You are your own biggest obstacle on the road to being successful

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Obstacles in the road, being successful

“Your attitude, not your aptitude, will determine your altitude.” - Zig Ziglar
I recently read that a collection of Surveys, studies and research concluded that 85% of your success will depend on attitudinal factors, 15% on aptitude. Now I am not sure how they came up with that conclusion and I am really unsure how they put definitive numbers to it. My guess is that they made up the numbers and hoped that no one would question them.
Research has also concluded that 67% of all statistics are made up off the cuff (including this one ;).
Yet in spite of my skepticism over their supposed scientific numbers my own experience has shown me that they are not far off the mark. 85% of your success will depend on attitudinal factors, 15% on aptitude. Yet in your formal education and in most continuing education, the emphasis is on the opposite - 15% on attitude, 85% on aptitude.
Certainly technical knowledge and skills are important. In your profession, you must deliver excellence based on your staying up-to-date on techniques, products, materials and ideas. There is no excuse for falling behind in your aptitude your ability to get things done in fact I am a strong advocate of living a life of continual improvement of your aptitude. 
However, such excellence alone will never build a successful, growing, profitable business.  On the other hand, the excellence created and sustained in your own mind is what will ultimately cultivate your success.  This is the most difficult, least tangible aspect of building your business that we’ll ever talk about, but it is also probably the most important.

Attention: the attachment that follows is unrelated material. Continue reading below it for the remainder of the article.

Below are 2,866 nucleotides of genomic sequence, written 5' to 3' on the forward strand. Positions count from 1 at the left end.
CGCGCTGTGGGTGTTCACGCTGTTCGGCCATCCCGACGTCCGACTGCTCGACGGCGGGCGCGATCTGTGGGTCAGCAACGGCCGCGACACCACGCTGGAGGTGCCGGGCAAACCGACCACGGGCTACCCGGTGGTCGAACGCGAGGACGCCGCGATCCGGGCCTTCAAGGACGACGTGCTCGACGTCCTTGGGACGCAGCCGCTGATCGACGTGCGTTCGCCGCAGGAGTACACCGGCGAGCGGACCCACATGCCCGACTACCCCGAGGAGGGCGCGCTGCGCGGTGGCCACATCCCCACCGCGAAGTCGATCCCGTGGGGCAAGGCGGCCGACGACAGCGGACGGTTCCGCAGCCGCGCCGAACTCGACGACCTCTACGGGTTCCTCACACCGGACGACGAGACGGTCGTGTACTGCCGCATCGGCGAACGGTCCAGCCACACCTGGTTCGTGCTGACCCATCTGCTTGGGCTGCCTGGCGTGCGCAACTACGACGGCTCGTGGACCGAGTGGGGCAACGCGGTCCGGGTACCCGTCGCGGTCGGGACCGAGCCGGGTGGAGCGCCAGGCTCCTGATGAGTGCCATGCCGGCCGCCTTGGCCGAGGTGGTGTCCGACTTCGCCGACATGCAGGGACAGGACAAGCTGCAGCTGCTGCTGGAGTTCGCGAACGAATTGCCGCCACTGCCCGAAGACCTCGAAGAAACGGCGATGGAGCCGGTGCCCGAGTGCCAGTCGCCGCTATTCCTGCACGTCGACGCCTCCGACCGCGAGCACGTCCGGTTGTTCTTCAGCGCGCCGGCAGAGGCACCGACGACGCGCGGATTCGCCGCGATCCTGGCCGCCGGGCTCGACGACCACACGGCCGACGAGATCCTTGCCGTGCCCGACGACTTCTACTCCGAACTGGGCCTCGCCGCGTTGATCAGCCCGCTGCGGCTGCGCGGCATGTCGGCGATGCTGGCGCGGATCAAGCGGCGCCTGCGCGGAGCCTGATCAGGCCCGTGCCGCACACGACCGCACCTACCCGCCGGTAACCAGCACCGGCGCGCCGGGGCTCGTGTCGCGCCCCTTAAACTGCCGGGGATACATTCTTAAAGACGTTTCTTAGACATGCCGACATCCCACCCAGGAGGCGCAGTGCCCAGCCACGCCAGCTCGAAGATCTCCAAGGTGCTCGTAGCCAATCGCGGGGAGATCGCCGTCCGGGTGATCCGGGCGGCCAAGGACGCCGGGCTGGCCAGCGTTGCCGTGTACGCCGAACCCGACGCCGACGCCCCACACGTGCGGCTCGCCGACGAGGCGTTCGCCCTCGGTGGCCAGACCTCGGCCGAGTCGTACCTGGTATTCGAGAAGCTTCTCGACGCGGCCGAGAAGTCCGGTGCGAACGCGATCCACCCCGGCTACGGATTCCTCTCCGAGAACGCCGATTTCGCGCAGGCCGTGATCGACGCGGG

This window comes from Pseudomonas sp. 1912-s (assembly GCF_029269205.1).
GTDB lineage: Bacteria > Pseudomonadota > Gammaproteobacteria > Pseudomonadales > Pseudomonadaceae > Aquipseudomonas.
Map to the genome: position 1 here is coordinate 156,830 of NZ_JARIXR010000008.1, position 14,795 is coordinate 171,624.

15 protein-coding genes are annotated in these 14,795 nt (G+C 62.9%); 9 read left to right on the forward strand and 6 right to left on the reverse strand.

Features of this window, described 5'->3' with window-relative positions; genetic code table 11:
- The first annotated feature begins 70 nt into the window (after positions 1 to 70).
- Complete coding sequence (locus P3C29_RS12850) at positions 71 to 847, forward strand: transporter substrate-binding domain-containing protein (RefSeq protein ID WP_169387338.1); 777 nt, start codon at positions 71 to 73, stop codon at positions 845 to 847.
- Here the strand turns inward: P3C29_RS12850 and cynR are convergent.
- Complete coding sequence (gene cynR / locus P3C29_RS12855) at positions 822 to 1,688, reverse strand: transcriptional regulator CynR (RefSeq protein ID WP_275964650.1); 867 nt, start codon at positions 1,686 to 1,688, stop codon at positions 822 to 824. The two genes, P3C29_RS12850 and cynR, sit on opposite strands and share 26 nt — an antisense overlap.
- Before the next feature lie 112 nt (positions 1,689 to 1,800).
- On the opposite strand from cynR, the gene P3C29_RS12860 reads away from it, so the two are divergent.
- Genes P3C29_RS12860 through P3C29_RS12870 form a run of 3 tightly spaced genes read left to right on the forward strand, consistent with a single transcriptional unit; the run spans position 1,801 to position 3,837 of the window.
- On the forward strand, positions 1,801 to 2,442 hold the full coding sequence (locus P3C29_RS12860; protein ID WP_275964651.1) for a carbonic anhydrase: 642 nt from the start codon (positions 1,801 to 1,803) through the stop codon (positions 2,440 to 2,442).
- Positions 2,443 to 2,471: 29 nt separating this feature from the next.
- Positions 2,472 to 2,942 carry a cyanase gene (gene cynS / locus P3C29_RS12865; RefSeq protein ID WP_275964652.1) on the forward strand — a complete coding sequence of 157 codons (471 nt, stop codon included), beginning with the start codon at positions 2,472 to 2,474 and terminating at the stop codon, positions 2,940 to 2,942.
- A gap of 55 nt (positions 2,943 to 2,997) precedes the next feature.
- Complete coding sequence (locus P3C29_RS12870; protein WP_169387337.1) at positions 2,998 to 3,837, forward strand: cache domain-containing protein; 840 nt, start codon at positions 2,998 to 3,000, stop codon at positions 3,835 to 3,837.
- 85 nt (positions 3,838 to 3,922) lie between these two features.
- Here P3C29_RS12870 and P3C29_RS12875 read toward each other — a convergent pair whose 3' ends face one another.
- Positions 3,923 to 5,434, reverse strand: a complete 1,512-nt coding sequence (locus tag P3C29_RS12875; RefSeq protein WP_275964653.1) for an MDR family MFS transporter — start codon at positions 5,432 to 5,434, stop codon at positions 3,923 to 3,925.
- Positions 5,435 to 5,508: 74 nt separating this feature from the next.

Yeah, but what is it?  Lets call it your self perception?   
The way I see it, your self perception can be broken down into three major components: 
  • Self Esteem 
  • Self Image 
  • Self Discipline 
Quality in these four areas is a necessary foundation to personal and professional success. You need to master the inner game if you want to get anywhere in your life.
So lets deal with these areas starting with Self Esteem. 
Self Esteem is essentially your feelings of worth.  How much success do you deserve?  How much money should you make?  How much is your time worth? 
Here, briefly, are six ideas for strengthening self esteem: 
  1. Establish worthwhile, meaningful goals and values. 
  2. Take massive action to get your own financial house in order if it isn’t now. Reduce debt, bring expenses under income; invest every single month. 
  3. Give yourself recognition for each and every accomplishment. 
  4. Manage your time productively.  Procrastination and disorganization rob many people of their self-esteem. 
  5. Associate with positive-minded, happy people who encourage and motivate you.  Don’t hang out with folks who are negative, unhappy, critical or jealous. 
  6. Continually acquire new know-how in you profession and in the areas of business, sales and communication. 
Self image is how you see yourself; it’s who you think you are.  Your self image is controlled mostly by self-imposed limits.  Very few people ever perform beyond those self-imposed limits.
A salesman whose father never earned more than $25,000 a year in his life may well see himself as a $25,000 a year guy.  And he will subconsciously screw up the opportunities to earn more that come his way.